In order to get a better understanding of the modern day Liberian woman, a quantitative study was undertaken. The study consisted of administering a questionnaire that addressed basic demographic information, sexual and life style history, as well as socio-cultural and sexual practices. This cross-sectional study was done in conjunction with the first pilot STI and cervical cancer-screening program offered in Liberia. Trained nurses administered questionnaires to the patients and recorded their responses.
Liberia is a country in West Africa with a population of 4,564,717 million people. Fifty-two percent (2,407,532 Million) of the population is in the age range 15-64 years, and 1,214,580 million of this age group are female . The country is divided into 15 counties. Population varies by counties with Grand Kru having the smallest population of 57,913 people and Montserrado having the largest with just over 1.1 million people . Questionnaires were administered in Montserrado County at the Hope for Women International Health Clinic located in Paynesville.
Inclusion criteria for this study were a) females with a minimum age of 16 years old, b) sexually active (or previously active), c) not pregnant, d) no known diagnosis or treatment for cervical carcinoma. Participants for this study were recruited through distribution of fliers, radio and television announcements, and presentations at local churches and mosques. All volunteers under the age of 18 participated with consent of their guardian.
Data collection and analysis
Nurses who participated in data collection were previously trained in taking informed consents and data collection, following the Field Training Guidelines published by John Hopkins School of Public Health . Study participants were given numbers to preserve confidentiality. Completed questionnaires were entered into an Excel spread sheet. Data was later imported into SPSS for analysis. All documents were kept in a locked filing cabinet to which only the principal investigator had access.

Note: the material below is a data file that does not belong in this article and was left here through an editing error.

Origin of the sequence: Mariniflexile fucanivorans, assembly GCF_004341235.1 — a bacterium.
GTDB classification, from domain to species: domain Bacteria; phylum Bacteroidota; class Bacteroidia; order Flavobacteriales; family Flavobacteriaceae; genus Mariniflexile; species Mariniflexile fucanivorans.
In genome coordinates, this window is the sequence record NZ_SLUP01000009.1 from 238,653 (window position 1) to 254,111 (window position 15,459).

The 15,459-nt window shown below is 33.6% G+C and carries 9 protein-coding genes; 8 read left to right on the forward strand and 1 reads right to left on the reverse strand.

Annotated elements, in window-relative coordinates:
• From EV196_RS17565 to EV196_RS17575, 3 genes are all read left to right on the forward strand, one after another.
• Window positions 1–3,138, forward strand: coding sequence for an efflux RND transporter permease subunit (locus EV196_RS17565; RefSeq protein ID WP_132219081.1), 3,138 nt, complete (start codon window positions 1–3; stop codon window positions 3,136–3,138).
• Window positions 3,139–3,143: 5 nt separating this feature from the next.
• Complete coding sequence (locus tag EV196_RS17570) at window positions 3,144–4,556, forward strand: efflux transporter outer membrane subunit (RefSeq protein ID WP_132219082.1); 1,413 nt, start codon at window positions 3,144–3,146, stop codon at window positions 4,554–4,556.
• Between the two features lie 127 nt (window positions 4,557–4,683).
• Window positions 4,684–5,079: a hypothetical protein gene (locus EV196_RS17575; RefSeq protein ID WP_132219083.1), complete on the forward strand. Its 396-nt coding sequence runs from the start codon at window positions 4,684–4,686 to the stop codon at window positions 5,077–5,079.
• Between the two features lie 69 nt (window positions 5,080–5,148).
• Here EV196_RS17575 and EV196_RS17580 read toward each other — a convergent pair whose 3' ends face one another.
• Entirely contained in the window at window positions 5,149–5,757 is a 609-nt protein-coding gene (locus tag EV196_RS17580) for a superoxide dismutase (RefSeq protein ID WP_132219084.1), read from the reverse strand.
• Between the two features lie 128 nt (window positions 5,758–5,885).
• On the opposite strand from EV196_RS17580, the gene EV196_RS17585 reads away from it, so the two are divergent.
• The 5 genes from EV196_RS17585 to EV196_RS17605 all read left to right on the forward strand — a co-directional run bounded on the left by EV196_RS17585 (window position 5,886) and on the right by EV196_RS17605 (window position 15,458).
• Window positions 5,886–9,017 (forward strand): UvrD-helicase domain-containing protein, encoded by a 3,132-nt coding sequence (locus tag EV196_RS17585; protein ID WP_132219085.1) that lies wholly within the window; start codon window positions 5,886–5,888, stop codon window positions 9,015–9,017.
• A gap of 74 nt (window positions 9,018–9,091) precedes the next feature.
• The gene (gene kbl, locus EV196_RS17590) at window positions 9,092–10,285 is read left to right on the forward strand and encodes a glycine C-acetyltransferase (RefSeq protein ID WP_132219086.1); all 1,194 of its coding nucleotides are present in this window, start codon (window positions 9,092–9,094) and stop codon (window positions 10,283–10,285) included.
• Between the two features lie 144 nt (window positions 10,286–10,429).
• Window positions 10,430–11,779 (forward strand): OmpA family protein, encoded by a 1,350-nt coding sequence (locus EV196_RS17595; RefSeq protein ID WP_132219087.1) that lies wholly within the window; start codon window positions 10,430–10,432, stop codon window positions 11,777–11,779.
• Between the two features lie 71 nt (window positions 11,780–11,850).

978 women signed informed consents to participate in the study.
Ages ranged from 16-85 years old. 54 participants (5.8 %) did not know their age due to lost birth certificates, birth during the war, or birth at a refugee camp. Among the 924 participants who knew their age, the average age was 39.9 years (Table 1). Place of Birth: Of the 873 women who responded, 90.2% of participants were born in Liberia (N=848).
Mean = 39.9yrs, Range = 16-85yrs
Place of Birth
County of Residence
Grand Cape Mount Sinai Hospital Maryland
Post High School
Currently in School
Table 1: Demographics.
County of Residence: 63.1% of participants resided in Montserrado County (N=591). Nine other counties were represented; the number of participants from other counties ranged from 1-6.9%. 924 women responded. Religion: Of the 897 women, who responded, 92.6% of participants were Christian and 3.8% were Muslim. 2.98% of patients did not respond.
Cooking Practices – Fuel Source
Coal and Wood
Stove and Coal
Location of Cooking
Indoor and Outdoor
Table 2: Sociocultural factors.
Education and employment
Education: Approximately one third of participants, 32.6%, completed high school, while 17.1% had some high school training. Sixteen percent of participants had a post graduate level of education; 7.4% had some early educational instruction; 4.3% of participants were currently in school; 22.4% of women who attended the screening had never attended school and were unable to read or write.